NYX-101 Guiding Recommendations

About Strain wave gearing

Harmonic reducers are innovative gearboxes utilizing the strain-wave principle. They feature a dynamic mechanism where a flexible toothed inner ring rotates around an oval-shaped drive shaft within an outer toothed ring. This unique design exploits the difference in tooth count between the inner and outer rings to create relative motion.

Compared to conventional gearing systems like worm gears, harmonic reducers offer a host of advantages. These include a remarkable capacity for high torque, exceptional precision and repeatability in positioning, a compact and space-efficient construction, zero backlash for precise motion control, impressive single-stage reduction ratios, and a remarkable level of torsion stiffness.

At Pegasus Astro, we’ve harnessed the potential of strain wave gearing reduction, incorporating belt-driven mechanisms in both axes. This system is renowned for its minimal period errors and robust torque output. Achieving a guiding accuracy as low as 0.5 arcseconds, typically ranging between 0.4 to 0.8 arcseconds, is now attainable.

Our in-depth analysis reveals a distinct pattern in the periodic behavior of the strain wave gear. It starts with a heightened periodic error offset during the initial two minutes, followed by a remarkably stable tracking performance over the next three minutes. The cycle concludes with another spike in periodic error during the final two minutes. In totality, this periodic cycle spans 7.16 minutes or 430 seconds. Our gear systems exhibit a measured periodic error of ±20 arcseconds or less, underscoring their reliability and precision.

Strain wave gears exhibit distinctive periodic error characteristics that set them apart from traditional worm gears. Notably, strain wave gears display variability in periodic error magnitude depending on the telescope’s load and the direction of movement. This inherent variability poses a challenge when attempting to apply a uniform periodic error profile to these gears.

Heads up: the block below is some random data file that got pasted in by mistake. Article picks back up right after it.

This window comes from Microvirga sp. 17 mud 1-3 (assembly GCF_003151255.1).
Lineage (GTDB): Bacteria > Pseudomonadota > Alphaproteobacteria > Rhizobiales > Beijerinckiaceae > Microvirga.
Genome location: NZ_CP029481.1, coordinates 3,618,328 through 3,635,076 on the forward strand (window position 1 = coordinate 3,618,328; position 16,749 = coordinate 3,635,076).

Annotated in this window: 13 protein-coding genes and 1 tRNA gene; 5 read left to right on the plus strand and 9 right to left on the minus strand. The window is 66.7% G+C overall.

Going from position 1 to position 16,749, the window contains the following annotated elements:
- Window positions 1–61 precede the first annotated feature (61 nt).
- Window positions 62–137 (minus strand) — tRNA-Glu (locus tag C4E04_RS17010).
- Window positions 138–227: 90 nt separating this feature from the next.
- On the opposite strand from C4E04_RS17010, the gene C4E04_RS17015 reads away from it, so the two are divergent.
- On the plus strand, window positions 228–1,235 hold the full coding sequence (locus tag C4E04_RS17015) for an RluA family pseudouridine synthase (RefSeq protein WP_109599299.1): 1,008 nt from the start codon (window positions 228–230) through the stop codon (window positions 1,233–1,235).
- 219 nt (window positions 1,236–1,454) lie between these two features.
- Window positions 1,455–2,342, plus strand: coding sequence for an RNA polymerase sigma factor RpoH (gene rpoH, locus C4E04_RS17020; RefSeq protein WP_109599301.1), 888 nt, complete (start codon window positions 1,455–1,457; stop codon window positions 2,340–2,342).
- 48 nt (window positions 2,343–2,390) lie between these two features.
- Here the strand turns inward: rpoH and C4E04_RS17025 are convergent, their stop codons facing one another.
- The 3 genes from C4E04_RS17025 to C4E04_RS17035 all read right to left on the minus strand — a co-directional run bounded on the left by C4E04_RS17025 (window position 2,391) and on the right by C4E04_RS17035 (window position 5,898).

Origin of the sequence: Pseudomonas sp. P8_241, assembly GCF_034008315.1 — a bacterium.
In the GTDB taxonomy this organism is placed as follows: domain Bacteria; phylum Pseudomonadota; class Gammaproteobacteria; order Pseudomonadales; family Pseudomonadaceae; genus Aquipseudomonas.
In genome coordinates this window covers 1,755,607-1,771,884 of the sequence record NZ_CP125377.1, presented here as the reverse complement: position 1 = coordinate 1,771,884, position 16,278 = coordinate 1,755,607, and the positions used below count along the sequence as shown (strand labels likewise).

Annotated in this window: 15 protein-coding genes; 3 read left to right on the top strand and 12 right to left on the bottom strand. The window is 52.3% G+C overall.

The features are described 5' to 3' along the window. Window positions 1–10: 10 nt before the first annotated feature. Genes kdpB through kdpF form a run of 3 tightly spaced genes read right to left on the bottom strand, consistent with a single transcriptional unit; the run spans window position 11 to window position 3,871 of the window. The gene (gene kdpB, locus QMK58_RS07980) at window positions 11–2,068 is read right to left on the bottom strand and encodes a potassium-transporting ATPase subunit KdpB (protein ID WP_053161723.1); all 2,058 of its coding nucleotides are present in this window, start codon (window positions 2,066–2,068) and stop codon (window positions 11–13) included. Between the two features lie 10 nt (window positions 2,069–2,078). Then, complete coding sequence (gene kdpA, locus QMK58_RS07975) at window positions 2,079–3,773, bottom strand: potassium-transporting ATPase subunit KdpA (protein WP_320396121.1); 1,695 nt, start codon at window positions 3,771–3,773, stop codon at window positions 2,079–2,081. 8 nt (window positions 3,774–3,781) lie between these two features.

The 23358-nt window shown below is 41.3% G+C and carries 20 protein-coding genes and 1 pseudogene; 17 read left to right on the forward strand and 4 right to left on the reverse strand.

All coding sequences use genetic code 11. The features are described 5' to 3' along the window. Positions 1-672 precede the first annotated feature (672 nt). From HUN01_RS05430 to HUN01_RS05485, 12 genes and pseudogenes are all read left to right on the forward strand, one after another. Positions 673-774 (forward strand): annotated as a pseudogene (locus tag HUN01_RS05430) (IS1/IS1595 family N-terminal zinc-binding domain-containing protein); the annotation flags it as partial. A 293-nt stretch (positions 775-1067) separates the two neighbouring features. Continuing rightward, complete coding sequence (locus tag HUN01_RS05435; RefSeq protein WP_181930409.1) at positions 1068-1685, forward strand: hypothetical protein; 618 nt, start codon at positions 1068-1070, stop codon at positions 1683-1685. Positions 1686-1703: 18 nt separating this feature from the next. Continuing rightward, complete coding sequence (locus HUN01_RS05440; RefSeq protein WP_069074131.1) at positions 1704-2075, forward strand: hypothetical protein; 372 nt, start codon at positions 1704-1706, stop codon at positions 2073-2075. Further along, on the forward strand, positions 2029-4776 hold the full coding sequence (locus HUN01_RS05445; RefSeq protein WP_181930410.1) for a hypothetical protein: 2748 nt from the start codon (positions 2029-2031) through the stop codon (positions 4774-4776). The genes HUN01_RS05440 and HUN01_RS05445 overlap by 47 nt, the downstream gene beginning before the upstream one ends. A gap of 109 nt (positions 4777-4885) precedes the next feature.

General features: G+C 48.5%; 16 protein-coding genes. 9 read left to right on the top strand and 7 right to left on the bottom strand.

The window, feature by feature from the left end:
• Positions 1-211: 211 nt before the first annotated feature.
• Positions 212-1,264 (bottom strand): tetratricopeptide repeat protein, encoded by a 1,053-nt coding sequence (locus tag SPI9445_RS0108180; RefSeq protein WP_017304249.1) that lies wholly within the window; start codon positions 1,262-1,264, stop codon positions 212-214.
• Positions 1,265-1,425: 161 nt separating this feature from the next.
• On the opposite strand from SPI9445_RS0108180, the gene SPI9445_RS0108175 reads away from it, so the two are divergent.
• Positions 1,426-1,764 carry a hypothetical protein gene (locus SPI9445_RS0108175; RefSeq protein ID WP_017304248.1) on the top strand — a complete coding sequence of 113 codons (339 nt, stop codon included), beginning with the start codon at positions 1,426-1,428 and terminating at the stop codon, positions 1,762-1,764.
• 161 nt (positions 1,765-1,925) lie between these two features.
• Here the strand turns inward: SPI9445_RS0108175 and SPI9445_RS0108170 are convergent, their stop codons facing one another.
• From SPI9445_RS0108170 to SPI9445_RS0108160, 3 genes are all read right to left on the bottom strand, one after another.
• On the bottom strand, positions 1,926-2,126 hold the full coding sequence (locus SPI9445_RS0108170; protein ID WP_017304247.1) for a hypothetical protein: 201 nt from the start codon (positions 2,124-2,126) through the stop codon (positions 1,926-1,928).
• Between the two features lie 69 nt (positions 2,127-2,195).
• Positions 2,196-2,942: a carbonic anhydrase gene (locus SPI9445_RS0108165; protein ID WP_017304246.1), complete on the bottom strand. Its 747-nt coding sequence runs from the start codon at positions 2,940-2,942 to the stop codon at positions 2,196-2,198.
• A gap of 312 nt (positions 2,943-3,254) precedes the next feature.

Nevertheless, due to the repeatability of the periodic error under consistent loads, we have developed a solution that enables the guiding system to adapt and compensate for this inherent variability. This solution, referred to as “Predictive PEC” (Periodic Error Correction), is designed to address these challenges and enhance the tracking performance of telescopes equipped with strain wave gears.

In our tests, we used PHD2 (v2.6.11) software.

Check Recommended Guiding Camera Settings:

  • Prefer the native driver over the ASCOM if you have the option.
  • Set Gain 40-60% (depends on camera).
  • Use Bin 1×1
  • Use Highest bit depth available (12 to 16)
  • Star profile must have a peak. Try to focus the guiding star as good as you can.

Use Multi-Star Guiding: It’s advisable to utilize a multi-star guiding system. This approach enhances guiding accuracy by referencing multiple guide stars, ensuring more stable tracking performance. Our goal is to help phd2 determine the best centroid and also have multiple stars available (9-12) to guide using multi-star to compensate for seeing.

Guiding Interval: Adjust your guiding interval based on the prevailing seeing conditions. In general, a guiding interval of 1.0 second is a good starting point. You can consider using a shorter interval of 0.5 seconds when the seeing conditions are favorable. However, during poor seeing conditions, using a shorter interval might cause the guiding system to overcorrect, resulting in high Half-Flux Radius (HFR) values and producing blurry images. In such situations, consider extending the guiding interval to a range of 1.5 to 2 seconds. The specific interval you choose should also take into account the telescope’s load and your setup.

During the first 14 minutes when the PEC curve is being calculated, you should choose 1.0” guiding exposures. After that period, choosing higher guiding intervals 1.5-3 secs depend on the load the setup and the seeing.